// -1 if none.  We interpret hiArray from the beginning, so linkTo had
    // better be less than or equal than the index of this dot.
    int linkTo;
  };
  // Here's an ASCII drawing of figure we're going to add:
  //
  //y=4  8   10   14   18
  //y=3  7   9         17
  //y=2  2 3 4    13   16
  //y=1  1   5    12
  //y=0  0   6    11   15
  //
  //   x=0 1 2  3 4  5 6
  //
  // And here it is as a sequence of Dot's:
  const Dot hiArray [] = {
    {0, 0, -1}, // 0
    {0, 1, 0},  // 1
    {0, 2, 1},  // 2
    {1, 2, 2},  // 3
    {2, 2, 3},  // 4
    {2, 1, 4},  // 5
    {2, 0, 5},  // 6
    {0, 3, 2},  // 7
    {0, 4, 7},  // 8
    {2, 3, 4},  // 9
    {2, 4, 9},  // 10
    {4, 0, -1}, // 11
    {4, 1, 11}, // 12
    {4, 2, 12}, // 13
    {4, 4, -1}, // 14
    {6, 0, -1}, // 15
    {6, 2, -1}, // 16
    {6, 3, 16}, // 17
    {6, 4, 17}};// 18
  // Multiply all dimensions by this much.  1.4 Angstroms is a plausible bond
  // length between two Carbon atoms.
  const Float bondLength=1.4;
  class Hi
    : public TypedFactory <ActionConfiguration, Action>
  {
  public:
    // Give the factory (that is, the command) a name so we can look it up
    // later.
    Hi ()
      : TypedFactory <ActionConfiguration, Action> ("Hi")
    {}
    // Specify the default configuration for this command.  Nothing interesting
    // here.
    SP<ActionConfiguration> typedDefaultConfiguration () const {
      return NEW (ActionConfiguration ());
    }
    SP<Action> makeIt (ActionConfiguration *conf) const {
      // Get the TopLevel so we can get the SceneGraph from it.
      SP<TopLevel> const top = conf->getTopLevel ();
      // Get the SceneGraph so we can add atoms to it.
      SP<SceneGraph> const sg = top->getSceneGraph ();
      // Get the LinkManager so we can create links between the atoms. 
      SP<LinkManager> const lm = sg->getLinkManager ();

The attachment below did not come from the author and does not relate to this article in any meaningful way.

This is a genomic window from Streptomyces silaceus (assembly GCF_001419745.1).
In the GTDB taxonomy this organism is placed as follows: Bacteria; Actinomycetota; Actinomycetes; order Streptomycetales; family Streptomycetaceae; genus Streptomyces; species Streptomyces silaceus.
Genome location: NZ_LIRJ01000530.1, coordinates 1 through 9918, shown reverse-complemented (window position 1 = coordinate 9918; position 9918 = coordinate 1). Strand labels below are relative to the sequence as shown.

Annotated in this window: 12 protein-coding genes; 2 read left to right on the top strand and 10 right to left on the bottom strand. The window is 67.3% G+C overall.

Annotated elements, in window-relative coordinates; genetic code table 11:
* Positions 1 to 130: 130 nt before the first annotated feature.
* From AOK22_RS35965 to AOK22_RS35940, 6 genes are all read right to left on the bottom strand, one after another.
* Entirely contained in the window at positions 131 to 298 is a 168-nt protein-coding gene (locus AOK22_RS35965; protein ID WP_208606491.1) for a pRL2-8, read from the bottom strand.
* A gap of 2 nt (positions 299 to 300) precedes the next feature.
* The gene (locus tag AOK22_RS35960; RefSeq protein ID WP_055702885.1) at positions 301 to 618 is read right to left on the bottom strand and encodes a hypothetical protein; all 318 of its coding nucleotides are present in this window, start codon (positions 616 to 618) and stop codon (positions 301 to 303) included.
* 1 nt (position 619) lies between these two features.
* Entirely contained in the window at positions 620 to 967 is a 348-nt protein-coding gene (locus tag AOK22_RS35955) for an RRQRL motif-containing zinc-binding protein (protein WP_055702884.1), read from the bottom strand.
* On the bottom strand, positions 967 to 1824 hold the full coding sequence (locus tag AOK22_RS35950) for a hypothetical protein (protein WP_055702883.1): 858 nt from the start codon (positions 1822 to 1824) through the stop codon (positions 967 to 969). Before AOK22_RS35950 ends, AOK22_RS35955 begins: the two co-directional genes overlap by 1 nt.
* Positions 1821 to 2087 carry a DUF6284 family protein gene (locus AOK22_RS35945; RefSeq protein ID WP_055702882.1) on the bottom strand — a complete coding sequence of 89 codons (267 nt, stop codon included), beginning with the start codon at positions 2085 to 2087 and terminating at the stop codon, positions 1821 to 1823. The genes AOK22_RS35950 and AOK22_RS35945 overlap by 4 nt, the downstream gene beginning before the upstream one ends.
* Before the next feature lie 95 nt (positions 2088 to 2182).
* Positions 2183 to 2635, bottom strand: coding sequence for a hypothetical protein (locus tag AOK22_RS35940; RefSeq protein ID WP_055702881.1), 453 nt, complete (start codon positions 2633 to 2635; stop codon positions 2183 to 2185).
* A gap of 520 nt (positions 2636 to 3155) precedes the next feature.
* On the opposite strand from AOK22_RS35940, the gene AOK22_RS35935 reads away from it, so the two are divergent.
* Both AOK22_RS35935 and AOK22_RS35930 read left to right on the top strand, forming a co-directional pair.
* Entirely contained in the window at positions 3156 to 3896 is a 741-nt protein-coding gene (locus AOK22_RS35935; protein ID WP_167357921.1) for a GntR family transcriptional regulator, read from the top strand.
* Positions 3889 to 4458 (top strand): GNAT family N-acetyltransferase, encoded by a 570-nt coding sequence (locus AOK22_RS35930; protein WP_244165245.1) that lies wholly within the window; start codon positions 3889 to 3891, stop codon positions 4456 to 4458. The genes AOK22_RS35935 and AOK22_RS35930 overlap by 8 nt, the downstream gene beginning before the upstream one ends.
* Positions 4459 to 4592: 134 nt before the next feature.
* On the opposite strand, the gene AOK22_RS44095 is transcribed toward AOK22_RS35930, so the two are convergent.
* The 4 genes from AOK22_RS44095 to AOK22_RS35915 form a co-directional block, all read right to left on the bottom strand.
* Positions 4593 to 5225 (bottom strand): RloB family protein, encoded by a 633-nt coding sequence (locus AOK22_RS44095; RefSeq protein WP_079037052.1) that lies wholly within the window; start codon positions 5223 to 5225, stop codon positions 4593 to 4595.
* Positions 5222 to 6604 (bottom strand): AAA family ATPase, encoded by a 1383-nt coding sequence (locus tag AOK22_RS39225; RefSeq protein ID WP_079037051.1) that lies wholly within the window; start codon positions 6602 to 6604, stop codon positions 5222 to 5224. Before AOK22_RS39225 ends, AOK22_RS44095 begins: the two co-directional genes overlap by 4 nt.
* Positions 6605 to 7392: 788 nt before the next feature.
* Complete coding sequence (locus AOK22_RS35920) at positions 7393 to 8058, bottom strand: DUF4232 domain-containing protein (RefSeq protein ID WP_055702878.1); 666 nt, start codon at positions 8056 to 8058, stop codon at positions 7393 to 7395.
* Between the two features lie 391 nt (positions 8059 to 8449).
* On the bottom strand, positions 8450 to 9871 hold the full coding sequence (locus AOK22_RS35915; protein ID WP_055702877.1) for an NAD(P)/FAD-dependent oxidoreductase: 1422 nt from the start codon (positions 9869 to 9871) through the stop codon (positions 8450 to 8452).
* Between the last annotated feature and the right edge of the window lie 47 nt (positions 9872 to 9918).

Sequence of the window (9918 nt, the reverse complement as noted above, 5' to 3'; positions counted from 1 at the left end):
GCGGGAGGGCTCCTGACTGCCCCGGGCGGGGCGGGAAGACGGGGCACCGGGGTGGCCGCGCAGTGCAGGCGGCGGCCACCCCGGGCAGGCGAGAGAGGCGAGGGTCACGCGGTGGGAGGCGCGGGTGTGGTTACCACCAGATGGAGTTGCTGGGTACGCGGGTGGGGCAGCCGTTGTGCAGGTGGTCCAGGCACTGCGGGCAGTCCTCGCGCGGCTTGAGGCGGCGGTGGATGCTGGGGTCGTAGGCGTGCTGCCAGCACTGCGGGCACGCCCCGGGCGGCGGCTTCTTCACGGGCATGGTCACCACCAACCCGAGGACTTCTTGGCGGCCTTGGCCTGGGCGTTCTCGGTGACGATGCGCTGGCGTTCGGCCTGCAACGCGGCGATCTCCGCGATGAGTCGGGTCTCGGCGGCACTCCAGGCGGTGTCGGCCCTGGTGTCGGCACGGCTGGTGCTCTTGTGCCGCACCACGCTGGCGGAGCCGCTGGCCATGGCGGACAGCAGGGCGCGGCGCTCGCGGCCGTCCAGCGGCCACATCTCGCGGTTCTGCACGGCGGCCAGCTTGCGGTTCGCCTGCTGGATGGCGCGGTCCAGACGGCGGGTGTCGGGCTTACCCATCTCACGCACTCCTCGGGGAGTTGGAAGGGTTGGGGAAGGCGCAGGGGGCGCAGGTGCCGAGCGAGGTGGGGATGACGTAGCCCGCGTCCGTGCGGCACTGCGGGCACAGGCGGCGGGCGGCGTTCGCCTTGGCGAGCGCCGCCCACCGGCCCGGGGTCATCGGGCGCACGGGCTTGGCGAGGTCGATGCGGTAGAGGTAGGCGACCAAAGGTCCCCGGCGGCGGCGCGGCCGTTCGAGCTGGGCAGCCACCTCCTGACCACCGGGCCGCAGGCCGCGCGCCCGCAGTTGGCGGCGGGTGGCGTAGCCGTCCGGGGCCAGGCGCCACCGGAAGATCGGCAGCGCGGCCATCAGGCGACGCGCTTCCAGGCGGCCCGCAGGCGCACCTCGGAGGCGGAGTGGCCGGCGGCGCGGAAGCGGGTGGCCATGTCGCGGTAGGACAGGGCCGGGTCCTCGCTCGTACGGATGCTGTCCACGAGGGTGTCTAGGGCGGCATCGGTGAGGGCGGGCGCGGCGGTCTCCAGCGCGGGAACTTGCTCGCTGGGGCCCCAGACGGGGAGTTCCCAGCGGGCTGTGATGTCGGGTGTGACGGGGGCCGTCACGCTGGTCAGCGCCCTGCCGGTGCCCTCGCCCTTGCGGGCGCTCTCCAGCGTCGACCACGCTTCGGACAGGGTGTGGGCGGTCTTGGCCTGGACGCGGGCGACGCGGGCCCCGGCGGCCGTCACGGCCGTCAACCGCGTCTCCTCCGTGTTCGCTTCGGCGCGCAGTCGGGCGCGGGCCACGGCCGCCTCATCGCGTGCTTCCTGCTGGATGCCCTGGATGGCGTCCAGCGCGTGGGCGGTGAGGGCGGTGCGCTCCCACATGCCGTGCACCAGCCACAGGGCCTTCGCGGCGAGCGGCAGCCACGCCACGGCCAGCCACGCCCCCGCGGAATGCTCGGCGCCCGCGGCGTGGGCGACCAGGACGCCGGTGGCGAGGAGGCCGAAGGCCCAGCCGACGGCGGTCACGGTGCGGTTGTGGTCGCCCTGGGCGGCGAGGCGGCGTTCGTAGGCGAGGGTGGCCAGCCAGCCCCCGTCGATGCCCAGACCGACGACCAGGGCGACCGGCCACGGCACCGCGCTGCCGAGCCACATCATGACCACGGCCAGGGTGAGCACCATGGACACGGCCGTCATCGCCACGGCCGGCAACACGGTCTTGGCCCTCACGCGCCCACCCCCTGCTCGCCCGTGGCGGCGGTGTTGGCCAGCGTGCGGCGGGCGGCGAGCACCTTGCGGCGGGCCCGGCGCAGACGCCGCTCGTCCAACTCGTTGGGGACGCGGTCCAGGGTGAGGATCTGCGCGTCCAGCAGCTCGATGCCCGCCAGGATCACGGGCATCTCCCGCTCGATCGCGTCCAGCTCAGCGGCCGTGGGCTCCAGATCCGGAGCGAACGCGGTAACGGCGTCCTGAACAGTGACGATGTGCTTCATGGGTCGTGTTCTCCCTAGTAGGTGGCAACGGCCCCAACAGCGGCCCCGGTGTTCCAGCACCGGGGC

// Get the factory that makes DesignAtom's.
      SP<Factory> const factory = FactoryTable::load ("Atom", "DesignAtom");
      // Make one.  We only need one DesignAtom because the position is stored
      // outside of the DesignAtom itself.  DesignAtom has no header file and
      // it is a subclass of BoringAtom which does have a header file, so da is
      // a BoringAtom.
      SP<BoringAtom> const da =
	dynamic_cast <BoringAtom *>
	(&*factory->makeIt (factory->defaultConfiguration ()));
      assert (da);
      // We'll hold the state in the plausibleState vector.
      Dynavec <Float> plausibleState;
      // Put a plausible state into the plausibleState vector.  For
      // BoringAtom's, this state has zero position and zero velocity.
      da->plausibleState (plausibleState);
      // A list of the indices of the atoms we've added, so we can link them
      // together properly.
      Dynavec <int> atomIndices;
      // Vectors for the x and y coordinates 
      const Vec3 dx = Vec3 (bondLength, 0, 0);
      const Vec3 dy = Vec3 (0, bondLength, 0);
      for (int i = 0; i < sizeof (hiArray) / sizeof (Dot); i++) {
	const Dot &d = hiArray [i];
	BoringAtom::setCenter (&*plausibleState, d.x*dx+d.y*dy);
	// Add the new atom, remembering its index.
	const int index = sg->addObject (da, plausibleState);
	// Save the index so we can make links later.
	atomIndices.push (index);
	if (-1 != d.linkTo) {
	  // Add the link.  An individual link is a directed edge, but bonds
	  // between atoms are undirected, so we have to do it both ways.
	  lm->addNewLink (index, atomIndices [d.linkTo]);
	  lm->addNewLink (atomIndices [d.linkTo], index);
	}
      }
      // Generate the return value.
      SP<Action> result = NEW (Action ());
      // Give a success message.
      result->setMessage ("Hi!");
      return result;
    }
  };
  // Register this factory as an Action.
  bool useless = (FactoryTable::store ("Action", NEW (Hi ())), true);
}
To compile the sample plugin, give this command:
g++ Hi.cpp -I/usr/include/fungimol -fpic -shared -o Hi.so